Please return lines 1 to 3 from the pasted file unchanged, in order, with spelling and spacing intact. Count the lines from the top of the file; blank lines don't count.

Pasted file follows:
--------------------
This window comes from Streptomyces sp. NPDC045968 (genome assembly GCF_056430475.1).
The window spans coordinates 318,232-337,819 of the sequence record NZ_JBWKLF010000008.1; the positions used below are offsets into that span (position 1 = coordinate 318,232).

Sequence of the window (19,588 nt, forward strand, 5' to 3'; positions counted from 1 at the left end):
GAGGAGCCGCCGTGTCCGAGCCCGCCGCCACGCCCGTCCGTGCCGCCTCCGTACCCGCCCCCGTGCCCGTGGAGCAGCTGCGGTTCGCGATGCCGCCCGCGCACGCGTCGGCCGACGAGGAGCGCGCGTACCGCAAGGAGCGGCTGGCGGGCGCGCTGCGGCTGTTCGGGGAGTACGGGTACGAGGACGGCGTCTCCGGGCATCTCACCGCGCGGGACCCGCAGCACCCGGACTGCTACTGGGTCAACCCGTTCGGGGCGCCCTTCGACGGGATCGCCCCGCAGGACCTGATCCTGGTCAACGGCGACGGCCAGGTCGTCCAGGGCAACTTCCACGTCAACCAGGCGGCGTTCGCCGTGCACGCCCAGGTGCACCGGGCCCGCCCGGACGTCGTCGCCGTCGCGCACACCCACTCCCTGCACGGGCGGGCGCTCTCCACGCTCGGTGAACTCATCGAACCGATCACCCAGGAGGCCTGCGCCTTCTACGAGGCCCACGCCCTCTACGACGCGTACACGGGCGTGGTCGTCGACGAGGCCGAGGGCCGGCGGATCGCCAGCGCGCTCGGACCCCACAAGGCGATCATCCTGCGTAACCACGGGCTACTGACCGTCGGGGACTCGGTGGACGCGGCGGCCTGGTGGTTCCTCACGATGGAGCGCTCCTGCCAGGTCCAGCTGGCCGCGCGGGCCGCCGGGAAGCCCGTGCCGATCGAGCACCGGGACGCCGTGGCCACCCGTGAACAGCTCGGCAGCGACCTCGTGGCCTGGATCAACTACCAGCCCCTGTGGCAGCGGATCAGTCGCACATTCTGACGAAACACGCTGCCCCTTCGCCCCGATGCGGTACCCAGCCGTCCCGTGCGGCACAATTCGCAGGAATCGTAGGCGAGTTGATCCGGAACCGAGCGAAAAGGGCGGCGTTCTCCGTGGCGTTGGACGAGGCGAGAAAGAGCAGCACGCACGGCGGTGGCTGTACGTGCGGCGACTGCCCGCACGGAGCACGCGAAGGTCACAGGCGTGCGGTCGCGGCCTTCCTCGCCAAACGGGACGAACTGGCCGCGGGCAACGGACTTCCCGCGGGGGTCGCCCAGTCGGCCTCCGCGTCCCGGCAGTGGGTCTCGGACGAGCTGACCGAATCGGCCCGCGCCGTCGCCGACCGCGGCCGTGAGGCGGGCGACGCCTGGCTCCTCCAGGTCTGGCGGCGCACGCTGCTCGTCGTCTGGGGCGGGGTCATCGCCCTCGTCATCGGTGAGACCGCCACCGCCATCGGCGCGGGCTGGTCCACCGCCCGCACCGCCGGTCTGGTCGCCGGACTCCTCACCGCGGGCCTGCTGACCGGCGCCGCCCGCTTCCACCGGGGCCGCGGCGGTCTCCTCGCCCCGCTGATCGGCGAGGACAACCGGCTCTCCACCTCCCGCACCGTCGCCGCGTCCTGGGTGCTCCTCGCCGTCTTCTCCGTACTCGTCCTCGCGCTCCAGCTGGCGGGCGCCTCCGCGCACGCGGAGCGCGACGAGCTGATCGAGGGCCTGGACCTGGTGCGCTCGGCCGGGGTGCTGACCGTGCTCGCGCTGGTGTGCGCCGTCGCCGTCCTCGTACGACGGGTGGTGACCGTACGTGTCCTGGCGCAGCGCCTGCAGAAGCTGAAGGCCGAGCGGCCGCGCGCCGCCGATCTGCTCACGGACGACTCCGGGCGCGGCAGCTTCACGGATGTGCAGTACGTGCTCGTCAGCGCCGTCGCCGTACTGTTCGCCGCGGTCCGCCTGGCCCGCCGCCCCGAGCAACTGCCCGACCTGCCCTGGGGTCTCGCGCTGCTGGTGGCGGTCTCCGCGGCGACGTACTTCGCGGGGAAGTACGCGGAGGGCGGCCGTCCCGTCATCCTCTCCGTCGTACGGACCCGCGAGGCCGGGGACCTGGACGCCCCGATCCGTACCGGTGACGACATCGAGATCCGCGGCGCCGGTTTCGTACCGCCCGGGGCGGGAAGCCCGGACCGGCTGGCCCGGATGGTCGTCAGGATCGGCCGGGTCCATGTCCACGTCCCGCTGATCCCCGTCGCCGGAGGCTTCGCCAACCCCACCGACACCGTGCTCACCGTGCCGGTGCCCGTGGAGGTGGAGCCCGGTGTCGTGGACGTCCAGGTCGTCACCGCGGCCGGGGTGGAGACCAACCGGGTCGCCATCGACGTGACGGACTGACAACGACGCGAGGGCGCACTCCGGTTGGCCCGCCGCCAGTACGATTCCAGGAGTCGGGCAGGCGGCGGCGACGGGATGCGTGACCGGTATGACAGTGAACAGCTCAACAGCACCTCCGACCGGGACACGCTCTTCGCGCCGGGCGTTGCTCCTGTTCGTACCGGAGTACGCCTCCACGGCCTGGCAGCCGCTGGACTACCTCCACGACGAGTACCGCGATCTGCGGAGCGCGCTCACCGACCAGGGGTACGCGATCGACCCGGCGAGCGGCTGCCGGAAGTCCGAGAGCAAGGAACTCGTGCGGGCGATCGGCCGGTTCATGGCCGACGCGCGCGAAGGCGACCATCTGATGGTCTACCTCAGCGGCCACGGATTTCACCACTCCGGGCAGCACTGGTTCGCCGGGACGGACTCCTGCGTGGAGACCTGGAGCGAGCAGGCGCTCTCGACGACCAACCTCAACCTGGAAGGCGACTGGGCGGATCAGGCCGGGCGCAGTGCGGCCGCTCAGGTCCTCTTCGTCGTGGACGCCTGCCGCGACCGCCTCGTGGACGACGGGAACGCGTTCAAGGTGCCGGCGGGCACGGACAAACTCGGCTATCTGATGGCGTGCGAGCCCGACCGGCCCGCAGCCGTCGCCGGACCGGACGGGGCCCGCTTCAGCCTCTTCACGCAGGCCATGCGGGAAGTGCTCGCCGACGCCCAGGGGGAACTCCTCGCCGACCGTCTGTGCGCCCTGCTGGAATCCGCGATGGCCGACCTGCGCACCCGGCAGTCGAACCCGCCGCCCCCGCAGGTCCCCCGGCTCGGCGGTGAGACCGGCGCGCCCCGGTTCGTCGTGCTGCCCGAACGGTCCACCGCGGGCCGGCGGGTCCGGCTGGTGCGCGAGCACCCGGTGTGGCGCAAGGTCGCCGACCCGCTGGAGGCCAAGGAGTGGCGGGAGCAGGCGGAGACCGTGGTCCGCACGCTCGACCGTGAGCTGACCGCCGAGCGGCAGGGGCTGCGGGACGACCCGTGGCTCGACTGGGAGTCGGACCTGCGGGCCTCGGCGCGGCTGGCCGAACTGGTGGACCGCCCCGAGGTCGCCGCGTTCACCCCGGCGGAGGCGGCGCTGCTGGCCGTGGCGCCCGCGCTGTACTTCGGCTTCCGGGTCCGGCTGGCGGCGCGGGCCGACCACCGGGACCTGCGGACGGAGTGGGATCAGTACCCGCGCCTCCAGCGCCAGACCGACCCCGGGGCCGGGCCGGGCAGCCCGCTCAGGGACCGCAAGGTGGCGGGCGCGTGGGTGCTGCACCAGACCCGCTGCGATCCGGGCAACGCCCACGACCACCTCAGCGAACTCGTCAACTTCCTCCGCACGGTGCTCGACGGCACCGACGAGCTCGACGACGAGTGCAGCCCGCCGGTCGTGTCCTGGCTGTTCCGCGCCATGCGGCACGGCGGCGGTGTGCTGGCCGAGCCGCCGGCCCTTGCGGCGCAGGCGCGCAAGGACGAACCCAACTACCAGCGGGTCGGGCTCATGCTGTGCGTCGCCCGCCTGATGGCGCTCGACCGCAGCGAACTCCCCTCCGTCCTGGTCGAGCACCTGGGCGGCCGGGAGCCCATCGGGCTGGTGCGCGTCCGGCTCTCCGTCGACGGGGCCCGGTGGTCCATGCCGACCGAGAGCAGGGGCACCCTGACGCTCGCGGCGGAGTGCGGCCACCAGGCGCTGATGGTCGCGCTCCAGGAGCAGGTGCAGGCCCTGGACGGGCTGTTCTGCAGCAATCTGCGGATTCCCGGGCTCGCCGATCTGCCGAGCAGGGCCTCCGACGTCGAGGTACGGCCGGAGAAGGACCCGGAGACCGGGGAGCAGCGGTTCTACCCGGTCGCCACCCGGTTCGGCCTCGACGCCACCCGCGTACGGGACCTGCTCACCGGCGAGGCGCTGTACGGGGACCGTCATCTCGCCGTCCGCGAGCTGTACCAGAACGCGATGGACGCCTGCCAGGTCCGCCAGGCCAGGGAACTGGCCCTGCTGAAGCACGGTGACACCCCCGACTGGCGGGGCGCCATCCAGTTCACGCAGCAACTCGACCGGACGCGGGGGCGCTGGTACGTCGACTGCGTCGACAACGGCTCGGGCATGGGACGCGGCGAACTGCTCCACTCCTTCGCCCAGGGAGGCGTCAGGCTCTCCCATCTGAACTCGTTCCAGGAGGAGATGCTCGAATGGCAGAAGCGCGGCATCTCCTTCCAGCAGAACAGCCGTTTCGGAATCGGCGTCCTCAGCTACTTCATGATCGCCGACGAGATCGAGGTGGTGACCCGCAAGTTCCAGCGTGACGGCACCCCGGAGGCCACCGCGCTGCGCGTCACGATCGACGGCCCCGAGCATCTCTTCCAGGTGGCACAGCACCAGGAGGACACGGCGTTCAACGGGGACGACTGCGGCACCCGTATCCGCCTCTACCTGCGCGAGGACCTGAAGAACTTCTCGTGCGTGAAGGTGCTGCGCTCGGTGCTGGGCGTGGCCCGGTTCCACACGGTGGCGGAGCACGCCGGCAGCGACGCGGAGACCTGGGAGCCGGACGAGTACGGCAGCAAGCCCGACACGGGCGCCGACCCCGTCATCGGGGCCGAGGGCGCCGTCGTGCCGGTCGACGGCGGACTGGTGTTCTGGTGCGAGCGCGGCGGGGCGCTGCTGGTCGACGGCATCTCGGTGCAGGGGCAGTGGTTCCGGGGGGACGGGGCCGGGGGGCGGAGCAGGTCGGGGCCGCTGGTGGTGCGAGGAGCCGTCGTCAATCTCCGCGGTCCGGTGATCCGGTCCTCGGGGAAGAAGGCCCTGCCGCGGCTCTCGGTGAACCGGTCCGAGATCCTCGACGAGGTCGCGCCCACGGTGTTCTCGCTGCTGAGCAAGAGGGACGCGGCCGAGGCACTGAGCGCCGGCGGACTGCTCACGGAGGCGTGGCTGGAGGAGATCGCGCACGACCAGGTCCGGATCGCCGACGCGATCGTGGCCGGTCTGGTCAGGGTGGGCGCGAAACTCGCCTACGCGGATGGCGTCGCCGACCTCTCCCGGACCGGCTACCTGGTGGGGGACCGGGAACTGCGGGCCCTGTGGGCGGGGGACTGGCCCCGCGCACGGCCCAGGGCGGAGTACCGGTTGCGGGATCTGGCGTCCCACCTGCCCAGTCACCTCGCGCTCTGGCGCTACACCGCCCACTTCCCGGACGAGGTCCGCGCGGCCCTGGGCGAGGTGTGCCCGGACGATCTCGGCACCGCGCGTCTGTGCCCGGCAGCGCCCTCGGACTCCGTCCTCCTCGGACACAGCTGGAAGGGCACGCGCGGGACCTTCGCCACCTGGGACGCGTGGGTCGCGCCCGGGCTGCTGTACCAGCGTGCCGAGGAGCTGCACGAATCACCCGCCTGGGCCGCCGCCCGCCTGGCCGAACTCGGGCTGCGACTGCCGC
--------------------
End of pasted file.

This window comes from Streptomyces sp. NPDC045968 (genome assembly GCF_056430475.1).
The window spans coordinates 318,232-337,819 of the sequence record NZ_JBWKLF010000008.1; the positions used below are offsets into that span (position 1 = coordinate 318,232).

Sequence of the window (19,588 nt, forward strand, 5' to 3'; positions counted from 1 at the left end):